Chiaroni’s written Finnish is also interesting. One finite verb coupled in each clause with a strong grammatical subject. This is what happens when you use Finnish words to express ideas that have already been formulated in a Western European language.

    More than half of the text of this blog entry is taken up by a long list of job titles, which we are evidently not meant to read with any care. Anyone who does so will find that the names of government committees are also job titles and that at least one of those jobs corresponds to the function that processed Chiaroni’s residence permit and citizenship applications. The Director of the Finnish Institute of Migration may also be surprised to find himself on this list of undesirables, given that the principal thrust of the Institute’s work is to study emigration from Finland to other countries.

    As is par for the course in PS blogs, this one is again very long on ill-informed comment and very short on substance. The rules governing expulsion from Finland are somehow bad, even though PS has offered no concrete proposals on how they could be improved, nor has this party shown that any specific decision not to expel a foreigner was legally incorrect. This is like complaining that the Finnish national soccer team is badly selected and coached without having the faintest idea about which potential squad members might do a better job or what changes in training and tactics might be more effective. Indeed without having much idea of what the game is about. Pining for the days of the 1958 Aliens Decree and the amply demonstrated incompetence of the Kännö administration is like insisting that the national soccer team should play in the park using a beach ball with overcoats for goalposts.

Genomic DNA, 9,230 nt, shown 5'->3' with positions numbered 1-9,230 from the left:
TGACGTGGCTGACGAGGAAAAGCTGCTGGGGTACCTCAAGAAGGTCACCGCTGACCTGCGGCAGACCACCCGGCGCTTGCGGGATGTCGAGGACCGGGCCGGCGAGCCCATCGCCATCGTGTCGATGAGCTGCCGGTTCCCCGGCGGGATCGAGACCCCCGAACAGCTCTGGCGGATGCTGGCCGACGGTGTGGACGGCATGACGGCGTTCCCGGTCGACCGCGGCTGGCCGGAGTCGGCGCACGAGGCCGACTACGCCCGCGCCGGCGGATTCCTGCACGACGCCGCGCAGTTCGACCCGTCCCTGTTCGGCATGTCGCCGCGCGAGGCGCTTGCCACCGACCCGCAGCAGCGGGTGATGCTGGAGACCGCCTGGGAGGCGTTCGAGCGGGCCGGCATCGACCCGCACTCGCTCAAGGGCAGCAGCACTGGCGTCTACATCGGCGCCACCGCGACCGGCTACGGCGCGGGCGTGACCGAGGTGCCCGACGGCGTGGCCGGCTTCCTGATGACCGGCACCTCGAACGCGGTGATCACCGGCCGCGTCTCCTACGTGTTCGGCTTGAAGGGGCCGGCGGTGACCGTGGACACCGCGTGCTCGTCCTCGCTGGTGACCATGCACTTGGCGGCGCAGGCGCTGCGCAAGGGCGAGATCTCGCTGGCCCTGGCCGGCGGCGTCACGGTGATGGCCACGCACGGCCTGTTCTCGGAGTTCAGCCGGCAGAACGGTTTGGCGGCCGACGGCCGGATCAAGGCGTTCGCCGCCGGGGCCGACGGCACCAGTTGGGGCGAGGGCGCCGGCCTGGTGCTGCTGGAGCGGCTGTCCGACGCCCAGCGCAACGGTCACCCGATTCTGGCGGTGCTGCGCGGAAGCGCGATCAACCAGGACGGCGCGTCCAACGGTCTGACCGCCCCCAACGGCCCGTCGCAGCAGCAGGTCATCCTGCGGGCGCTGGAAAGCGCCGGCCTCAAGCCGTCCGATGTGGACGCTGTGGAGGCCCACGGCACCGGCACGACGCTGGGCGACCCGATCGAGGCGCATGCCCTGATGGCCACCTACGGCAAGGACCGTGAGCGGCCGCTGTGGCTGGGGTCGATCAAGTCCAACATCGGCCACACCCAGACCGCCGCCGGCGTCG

The main general change in immigration and naturalisation procedures since the late 1970s has been an assertion of parliamentary control, transparency and the rule of law. These elements were conspicuously absent in 1978. Indeed Eila Kännö has come to personify the arbitrary and capricious character of this branch of public administration before Finland adopted its first Aliens Act in 1984.

  2. D4R

    Enrique this absolutely true. I was reading yesterday metro newspaper and i stumbled across P.S members candiditates, to my surprise there were many P.S foreigners, this got me shocked becus P.S are notoriously well known for being against immigrants coming to Finland. I came only to one conclusion, these people must be publicity stunt by P.S to show the rest of us that they’re not againats immigrants when trully they’re. Also the immigrants in P.S party were asians and we’ll know that many racist here in Finland are generouse to asian but not to black africans.

    • Enrique Tessieri

      What you saw, D4R, doesn’t surprise me. Just because a person is a foreigner doesn’t mean that he is against racism. Some foreigners can harbor more racist ideas than the “locals.” Even if the PS has immigrant candidates, have you found any blacks? Some of their candidates are from countries like Romania and China, both are not shining examples of tolerance.

      In every group and country there are all types.